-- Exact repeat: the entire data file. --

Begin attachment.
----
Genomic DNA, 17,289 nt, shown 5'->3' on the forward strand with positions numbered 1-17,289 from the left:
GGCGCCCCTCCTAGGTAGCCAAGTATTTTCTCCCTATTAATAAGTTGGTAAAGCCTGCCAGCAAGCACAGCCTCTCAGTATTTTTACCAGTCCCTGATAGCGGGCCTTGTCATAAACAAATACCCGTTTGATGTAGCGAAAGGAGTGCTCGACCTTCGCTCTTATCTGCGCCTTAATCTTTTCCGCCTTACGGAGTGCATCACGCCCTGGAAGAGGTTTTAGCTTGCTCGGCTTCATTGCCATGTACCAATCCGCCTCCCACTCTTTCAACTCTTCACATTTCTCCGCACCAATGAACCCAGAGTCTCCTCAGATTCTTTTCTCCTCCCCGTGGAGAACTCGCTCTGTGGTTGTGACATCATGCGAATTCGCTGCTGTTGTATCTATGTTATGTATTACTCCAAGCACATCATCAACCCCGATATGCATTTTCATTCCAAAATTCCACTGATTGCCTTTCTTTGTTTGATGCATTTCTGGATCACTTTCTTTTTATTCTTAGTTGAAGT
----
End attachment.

Genomic DNA, 17,289 nt, shown 5'->3' on the forward strand with positions numbered 1-17,289 from the left:
GGCGCCCCTCCTAGGTAGCCAAGTATTTTCTCCCTATTAATAAGTTGGTAAAGCCTGCCAGCAAGCACAGCCTCTCAGTATTTTTACCAGTCCCTGATAGCGGGCCTTGTCATAAACAAATACCCGTTTGATGTAGCGAAAGGAGTGCTCGACCTTCGCTCTTATCTGCGCCTTAATCTTTTCCGCCTTACGGAGTGCATCACGCCCTGGAAGAGGTTTTAGCTTGCTCGGCTTCATTGCCATGTACCAATCCGCCTCCCACTCTTTCAACTCTTCACATTTCTCCGCACCAATGAACCCAGAGTCTCCTCAGATTCTTTTCTCCTCCCCGTGGAGAACTCGCTCTGTGGTTGTGACATCATGCGAATTCGCTGCTGTTGTATCTATGTTATGTATTACTCCAAGCACATCATCAACCCCGATATGCATTTTCATTCCAAAATTCCACTGATTGCCTTTCTTTGTTTGATGCATTTCTGGATCACTTTCTTTTTATTCTTAGTTGAAGT